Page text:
Posted on March 28, 2018 by Richard Dominach | Comment (0)
The rise in cyberattacks and ransomware thefts has caused businesses to shore up their IT infrastructure defenses. While the boost in security protocols is a step in the right direction, many businesses are unaware of a key threat -- improperly configured IT devices and systems. For example, postponing or altogether forgetting to change a default password can leave your vital business data ripe for the taking.
How at Risk Is Your Network's Configuration?
Many of today's IT systems include safeguards that must be carefully configured and enabled if your network is to remain secure. In fact, it is safe to say that a system’s security is all about configuration. Even the seemingly "most secure system" can be easily exploited due to a bad configuration. To put this into perspective, let’s examine a few key findings from the 2017 Data Breach Investigations Report (DBIR), 10th Edition, Annual Survey of Incidents and Breaches Trends.
The question that these statistics point to is simple -- what can we learn?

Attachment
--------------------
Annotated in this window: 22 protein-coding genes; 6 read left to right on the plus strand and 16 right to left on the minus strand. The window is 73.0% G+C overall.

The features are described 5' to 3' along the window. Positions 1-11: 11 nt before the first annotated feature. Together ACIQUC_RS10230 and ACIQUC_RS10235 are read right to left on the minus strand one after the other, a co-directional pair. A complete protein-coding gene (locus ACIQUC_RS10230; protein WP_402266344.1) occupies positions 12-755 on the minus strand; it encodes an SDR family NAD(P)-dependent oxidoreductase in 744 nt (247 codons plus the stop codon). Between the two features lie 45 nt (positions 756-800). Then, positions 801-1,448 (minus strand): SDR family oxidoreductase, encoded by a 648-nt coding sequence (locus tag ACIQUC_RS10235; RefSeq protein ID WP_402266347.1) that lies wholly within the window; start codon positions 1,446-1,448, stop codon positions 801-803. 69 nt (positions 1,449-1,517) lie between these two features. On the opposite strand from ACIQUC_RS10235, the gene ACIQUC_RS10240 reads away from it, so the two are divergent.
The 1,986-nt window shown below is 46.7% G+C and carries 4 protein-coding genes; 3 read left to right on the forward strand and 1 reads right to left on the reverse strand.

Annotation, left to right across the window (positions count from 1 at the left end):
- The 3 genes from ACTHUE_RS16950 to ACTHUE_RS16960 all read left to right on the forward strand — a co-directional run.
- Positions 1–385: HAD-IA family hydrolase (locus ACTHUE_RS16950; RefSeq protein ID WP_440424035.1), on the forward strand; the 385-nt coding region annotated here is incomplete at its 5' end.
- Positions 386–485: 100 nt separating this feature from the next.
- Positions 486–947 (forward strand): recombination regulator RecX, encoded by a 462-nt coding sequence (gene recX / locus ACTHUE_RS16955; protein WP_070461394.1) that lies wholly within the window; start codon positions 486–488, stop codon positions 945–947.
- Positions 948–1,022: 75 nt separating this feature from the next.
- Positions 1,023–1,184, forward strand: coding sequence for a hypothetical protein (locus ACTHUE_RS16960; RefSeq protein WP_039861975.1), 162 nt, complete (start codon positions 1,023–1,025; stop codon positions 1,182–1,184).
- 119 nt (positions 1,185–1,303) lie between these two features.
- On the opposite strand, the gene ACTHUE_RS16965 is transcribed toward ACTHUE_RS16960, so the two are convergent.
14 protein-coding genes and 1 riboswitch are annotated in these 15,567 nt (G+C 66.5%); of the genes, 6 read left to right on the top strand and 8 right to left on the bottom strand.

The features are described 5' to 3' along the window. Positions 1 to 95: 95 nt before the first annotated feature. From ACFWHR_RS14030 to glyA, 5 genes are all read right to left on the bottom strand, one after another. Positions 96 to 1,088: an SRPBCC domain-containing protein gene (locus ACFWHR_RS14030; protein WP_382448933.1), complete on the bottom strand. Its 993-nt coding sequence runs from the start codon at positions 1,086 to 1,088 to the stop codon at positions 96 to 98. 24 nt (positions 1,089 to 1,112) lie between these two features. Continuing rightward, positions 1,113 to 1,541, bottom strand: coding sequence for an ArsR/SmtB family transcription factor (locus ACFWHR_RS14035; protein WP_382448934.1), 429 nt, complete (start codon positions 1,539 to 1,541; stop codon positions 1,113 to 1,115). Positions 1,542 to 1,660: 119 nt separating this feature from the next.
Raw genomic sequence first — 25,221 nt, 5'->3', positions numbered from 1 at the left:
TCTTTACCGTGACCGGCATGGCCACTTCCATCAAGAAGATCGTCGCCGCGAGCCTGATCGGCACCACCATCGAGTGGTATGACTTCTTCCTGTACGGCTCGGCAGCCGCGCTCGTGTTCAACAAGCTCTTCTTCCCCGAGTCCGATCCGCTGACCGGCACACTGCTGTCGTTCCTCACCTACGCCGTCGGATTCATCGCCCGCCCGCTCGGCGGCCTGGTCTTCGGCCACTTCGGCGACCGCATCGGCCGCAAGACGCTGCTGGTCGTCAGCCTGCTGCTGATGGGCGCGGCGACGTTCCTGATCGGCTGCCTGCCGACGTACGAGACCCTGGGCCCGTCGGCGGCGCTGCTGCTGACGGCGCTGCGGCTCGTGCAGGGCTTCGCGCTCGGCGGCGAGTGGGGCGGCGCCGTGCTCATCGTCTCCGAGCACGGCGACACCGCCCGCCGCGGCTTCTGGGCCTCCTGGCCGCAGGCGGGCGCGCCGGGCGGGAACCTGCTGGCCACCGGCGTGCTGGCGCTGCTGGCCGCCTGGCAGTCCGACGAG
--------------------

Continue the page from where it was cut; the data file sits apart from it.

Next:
Phishing Still Works
Phishing is the gateway to many data breaches. Once the malware has been installed, credentials can be stolen and vulnerabilities can be exploited. This is why you need to install secondary defenses that will protect your vital assets and systems. So long as human error exists and phishing scams continue to fool employees, it is not a matter of "if" a malware attack occurs, but "when." As part of your secondary defenses, you must understand the attacks, know how to defend against them, and ensure that your configuration is ironclad.
5 Steps to a Strong ConfigurationCreating a strong configuration that works to secure your vital business data is made easier when you take the following factors into account.
The Bottom Line: Properly Configured Networks Are Key to Data Security
It doesn't matter how strong you think your IT security is if your network is improperly configured. Through endpoint protection, strong passwords, a restricted number of login attempts, alternative authentication, and limited access to critical systems, you can improve the configuration of your network.
In the second part of this series, Weak Links in Security Part 2: How to Create a Secure Network Configuration, we will explore the steps you can take to ensure that all devices, communications, logging, and vulnerability responses are properly configured to keep your vital business data safe.